inducted him into a fascinating bedroom, with such a view of the sea
that he was nearly led into forgetting the old gentleman’s paternal
admonition, and being late for dinner.

However, by putting on extra steam, after the important transaction
of the tie was completed, he managed to re-enter the hall just as Mr.
Frankston came skipping downstairs, and was immediately entrusted with
the care of Miss Frankston as far as the dining-room.

The evening was warm, but the perfection of cookery, combined with
the quality and temperature of the wines to prevent any deep feeling
of inconvenience. Miss Frankston talked pleasantly and unaffectedly,
while the old gentleman neglected no opportunity of interjecting a joke
or telling some remarkably good story, for Mr. Neuchamp’s benefit, of
which his daughter did not always see the point.

After dinner Miss Frankston retired, with an assurance from her father
that they did not intend to absent themselves for more than ten
minutes, after which the serious butler brought in tenderly another
bottle of claret, and departed.

‘Fill your glass, Mr. Neuchamp,’ said the old man; ‘it won’t hurt your
head, nor your—any other part, I guarantee, for I imported it myself,
and let us talk a _very_ little business. What do you think of doing?’

‘My intention is fixed to purchase a landed property, an estate or
station, as you call them. Of course I can only begin in a small way,
and that was why Mr. Selmore’s place, Gammon Downs, seemed particularly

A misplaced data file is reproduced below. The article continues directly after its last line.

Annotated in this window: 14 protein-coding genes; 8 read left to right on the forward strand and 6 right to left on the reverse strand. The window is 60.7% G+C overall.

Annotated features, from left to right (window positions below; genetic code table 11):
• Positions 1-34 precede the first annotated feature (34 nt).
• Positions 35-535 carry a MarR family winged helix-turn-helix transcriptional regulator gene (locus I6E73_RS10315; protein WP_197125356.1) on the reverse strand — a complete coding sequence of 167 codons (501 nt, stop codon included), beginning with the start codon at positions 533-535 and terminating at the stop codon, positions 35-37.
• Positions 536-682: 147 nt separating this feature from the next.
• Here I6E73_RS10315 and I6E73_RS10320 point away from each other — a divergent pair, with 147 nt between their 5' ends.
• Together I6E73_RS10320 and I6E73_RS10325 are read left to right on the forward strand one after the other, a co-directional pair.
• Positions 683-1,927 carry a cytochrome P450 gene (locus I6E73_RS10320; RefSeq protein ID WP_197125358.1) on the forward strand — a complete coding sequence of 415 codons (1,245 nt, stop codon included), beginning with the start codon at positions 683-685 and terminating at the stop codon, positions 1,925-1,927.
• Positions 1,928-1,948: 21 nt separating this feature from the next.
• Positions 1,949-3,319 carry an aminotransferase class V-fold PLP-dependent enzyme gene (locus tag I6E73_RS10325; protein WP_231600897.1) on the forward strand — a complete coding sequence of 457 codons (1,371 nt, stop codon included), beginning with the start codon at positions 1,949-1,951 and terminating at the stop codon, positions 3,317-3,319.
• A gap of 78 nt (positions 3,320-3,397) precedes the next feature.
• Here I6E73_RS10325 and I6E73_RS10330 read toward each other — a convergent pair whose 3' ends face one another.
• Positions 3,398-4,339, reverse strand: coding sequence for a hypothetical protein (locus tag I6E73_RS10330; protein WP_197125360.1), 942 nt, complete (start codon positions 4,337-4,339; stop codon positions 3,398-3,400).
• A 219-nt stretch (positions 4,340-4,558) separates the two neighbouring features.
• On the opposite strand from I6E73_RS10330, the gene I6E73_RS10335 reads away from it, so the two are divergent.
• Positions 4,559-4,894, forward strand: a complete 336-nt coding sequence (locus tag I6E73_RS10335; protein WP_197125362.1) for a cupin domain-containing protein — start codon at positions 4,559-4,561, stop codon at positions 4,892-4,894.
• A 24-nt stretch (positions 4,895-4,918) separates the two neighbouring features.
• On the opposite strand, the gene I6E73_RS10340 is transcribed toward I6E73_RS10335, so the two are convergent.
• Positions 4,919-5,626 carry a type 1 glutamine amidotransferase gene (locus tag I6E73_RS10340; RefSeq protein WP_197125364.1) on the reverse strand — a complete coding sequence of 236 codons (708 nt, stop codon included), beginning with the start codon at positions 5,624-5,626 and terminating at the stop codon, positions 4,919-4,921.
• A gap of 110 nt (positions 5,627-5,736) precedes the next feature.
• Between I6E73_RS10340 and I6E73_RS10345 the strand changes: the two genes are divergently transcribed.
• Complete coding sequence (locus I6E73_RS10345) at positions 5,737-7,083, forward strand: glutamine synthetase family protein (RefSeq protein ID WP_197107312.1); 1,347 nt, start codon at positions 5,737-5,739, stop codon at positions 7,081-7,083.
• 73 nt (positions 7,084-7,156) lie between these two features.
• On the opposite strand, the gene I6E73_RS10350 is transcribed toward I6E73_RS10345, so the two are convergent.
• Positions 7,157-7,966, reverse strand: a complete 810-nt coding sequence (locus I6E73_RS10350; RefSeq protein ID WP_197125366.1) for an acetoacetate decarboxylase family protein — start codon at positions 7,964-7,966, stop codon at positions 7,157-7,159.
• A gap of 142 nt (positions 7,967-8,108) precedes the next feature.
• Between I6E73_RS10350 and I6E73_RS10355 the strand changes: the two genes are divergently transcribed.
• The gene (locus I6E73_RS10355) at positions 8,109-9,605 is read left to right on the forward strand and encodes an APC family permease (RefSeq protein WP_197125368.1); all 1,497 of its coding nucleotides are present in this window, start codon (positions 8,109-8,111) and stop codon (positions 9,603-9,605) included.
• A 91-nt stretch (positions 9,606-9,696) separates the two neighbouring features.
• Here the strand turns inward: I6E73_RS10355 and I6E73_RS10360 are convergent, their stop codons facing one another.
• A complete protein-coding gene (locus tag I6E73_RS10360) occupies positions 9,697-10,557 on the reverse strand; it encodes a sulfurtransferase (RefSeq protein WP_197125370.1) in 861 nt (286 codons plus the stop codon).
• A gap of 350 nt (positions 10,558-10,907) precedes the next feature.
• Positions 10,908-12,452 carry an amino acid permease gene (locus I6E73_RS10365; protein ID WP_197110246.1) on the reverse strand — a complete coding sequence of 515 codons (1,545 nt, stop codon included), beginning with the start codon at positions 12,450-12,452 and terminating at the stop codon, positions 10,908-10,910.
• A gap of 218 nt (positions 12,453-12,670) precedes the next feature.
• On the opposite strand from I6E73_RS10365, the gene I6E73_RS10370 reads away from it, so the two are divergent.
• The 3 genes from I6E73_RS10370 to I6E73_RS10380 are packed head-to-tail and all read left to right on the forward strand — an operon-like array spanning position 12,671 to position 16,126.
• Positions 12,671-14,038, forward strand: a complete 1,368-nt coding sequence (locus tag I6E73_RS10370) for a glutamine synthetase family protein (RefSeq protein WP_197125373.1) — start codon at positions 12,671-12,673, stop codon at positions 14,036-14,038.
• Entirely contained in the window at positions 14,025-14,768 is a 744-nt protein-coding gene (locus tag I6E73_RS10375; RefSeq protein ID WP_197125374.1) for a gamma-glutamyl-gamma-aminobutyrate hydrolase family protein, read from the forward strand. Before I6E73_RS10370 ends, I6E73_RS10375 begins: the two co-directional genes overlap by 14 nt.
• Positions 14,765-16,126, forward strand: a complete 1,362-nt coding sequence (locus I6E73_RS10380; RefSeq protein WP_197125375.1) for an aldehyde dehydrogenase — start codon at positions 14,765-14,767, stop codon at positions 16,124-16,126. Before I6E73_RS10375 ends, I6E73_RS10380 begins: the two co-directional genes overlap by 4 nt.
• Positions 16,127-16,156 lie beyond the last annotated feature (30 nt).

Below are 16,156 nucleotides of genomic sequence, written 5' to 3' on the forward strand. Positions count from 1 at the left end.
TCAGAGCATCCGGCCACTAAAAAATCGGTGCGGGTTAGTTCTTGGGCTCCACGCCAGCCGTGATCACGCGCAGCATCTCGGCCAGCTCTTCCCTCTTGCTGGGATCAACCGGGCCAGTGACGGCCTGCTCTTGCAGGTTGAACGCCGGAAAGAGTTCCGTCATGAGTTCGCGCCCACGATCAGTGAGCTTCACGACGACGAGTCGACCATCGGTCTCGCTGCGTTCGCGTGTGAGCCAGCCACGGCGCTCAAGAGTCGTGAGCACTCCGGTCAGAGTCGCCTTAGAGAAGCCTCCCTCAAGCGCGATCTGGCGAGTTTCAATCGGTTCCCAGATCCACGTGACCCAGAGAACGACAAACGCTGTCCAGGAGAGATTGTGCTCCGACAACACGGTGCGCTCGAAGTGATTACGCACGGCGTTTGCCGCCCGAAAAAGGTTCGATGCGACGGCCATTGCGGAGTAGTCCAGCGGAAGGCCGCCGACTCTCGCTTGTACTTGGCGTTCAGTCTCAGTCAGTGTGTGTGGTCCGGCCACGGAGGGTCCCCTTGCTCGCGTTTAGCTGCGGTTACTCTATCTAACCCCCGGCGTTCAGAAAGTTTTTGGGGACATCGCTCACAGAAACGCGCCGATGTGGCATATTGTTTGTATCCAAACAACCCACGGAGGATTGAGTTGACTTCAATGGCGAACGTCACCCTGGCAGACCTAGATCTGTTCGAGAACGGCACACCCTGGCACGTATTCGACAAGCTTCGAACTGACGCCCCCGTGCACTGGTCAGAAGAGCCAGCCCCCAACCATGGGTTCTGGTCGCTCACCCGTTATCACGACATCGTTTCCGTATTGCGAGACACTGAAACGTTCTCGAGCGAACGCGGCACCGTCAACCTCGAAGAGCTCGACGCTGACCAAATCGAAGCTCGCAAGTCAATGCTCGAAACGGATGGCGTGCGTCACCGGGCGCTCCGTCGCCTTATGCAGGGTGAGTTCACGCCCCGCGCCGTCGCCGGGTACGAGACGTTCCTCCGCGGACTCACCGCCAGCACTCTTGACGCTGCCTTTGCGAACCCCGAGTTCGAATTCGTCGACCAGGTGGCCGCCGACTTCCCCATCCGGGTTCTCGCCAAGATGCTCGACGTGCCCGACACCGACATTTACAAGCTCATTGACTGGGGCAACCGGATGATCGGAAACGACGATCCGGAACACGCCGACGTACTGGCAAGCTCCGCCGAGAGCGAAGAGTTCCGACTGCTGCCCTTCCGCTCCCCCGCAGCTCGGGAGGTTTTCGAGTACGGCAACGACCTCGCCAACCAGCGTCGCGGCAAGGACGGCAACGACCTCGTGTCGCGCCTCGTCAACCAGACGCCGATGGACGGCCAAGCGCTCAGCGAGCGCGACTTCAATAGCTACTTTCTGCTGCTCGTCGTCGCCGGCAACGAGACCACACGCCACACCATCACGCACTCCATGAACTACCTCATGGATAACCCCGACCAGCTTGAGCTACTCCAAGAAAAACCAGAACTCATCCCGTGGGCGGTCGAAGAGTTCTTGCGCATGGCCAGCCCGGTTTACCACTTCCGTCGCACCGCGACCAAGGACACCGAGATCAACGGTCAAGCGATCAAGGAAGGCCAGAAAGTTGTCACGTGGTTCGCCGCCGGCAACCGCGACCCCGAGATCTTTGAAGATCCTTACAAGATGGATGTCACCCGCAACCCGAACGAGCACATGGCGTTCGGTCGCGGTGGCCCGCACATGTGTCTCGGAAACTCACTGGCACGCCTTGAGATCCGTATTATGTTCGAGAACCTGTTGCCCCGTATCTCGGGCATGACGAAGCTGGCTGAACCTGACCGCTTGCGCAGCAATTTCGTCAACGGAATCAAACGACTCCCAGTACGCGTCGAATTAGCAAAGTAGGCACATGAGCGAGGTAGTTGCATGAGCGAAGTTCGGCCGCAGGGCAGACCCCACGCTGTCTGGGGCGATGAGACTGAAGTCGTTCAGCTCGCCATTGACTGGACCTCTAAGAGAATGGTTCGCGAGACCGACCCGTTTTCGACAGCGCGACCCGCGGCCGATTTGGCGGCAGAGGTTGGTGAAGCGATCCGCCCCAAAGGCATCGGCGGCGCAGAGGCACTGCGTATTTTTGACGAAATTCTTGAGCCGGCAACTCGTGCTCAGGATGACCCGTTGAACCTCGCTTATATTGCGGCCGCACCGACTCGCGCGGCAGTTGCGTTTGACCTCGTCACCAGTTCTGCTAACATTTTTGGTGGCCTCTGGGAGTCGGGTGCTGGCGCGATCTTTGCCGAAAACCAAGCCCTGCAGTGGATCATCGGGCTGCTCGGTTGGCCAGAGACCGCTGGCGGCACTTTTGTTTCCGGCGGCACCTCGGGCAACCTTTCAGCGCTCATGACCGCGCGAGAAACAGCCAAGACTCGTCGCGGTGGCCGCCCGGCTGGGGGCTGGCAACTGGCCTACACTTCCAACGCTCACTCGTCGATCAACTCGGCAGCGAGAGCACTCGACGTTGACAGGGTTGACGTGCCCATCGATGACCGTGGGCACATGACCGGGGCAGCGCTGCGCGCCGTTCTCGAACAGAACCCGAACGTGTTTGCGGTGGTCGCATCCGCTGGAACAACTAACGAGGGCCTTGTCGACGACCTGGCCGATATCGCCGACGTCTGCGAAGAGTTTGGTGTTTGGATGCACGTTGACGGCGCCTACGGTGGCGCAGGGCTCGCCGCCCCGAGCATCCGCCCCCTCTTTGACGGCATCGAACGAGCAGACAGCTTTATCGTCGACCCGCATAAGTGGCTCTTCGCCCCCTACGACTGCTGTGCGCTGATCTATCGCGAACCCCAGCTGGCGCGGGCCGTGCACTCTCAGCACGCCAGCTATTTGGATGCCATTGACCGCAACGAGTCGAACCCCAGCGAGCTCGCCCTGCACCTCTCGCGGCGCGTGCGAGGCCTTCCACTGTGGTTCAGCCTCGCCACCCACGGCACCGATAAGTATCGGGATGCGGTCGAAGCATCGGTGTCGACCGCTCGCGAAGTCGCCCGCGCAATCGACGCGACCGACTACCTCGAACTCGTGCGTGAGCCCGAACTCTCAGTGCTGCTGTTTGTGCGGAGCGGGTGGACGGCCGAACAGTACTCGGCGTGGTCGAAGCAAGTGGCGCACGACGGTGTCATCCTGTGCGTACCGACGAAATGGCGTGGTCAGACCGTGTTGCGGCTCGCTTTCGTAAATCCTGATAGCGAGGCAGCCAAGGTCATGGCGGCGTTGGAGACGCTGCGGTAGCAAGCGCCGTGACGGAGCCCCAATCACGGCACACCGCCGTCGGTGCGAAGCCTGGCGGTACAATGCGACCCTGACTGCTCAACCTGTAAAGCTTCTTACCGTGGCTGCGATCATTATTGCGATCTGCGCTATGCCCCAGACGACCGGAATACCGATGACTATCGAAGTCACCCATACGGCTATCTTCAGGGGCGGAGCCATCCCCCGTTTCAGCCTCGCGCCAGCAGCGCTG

suited.’

‘Gammon Downs has ruined every man but Selmore, who has ever had
anything to do with it. It’s a sour, bad little place, in which you
would have lost all your money in about a year, and would have had to
sell, or give away, the stock.’

‘And did Mr. Selmore know that it was a bad investment, an undesirable
property, when he offered it to me?’

‘I am sorry to say,’ quoth the old gentleman, ‘that he _did_ know it,
perfectly well; he knew that it has ruined half a dozen men, whose
names I could give you.’

‘And is he considered to be a gentleman, and a man of honour, in this
part of the world?’ inquired Mr. Neuchamp in tones of great surprise.

‘Well, he _is_ a gentleman—that is, if good birth, good manners, and
a good education go to make one. But he has always speculated to the
verge of his capital, and now, stock being rather low, he is decidedly
hard up. But he is a wonderfully sharp hand, and he generally contrives
to get hold of a “black hat” at least once a year, which has pulled him
through so far.’

‘A black hat?’ demanded Ernest; ‘and why not?—they seem common enough.
And why should a hat, black or white, help him in any way?’

‘You don’t quite understand,’ answered Mr. Frankston, with a twinkle
of his fun-loving gray eyes, ‘though it is more a bush expression than
a town one, and rather slangy. A “black hat” in Australian parlance
means a new arrival. And as people without colonial experience, like
yourself, for instance, cannot be expected to understand the relative
value of stock and stations, such a purchaser falls an easy prey to a
talented but unscrupulous man like your friend Selmore.’

A light suddenly illumined the understanding of Mr. Neuchamp, whose
faculties, like those of enthusiasts generally, were keen, if
occasionally misdirected.

‘So _that_ was what his friend Evelyn laughingly alluded to when they
met us yesterday. “I see you have your black hat with you,” he said.’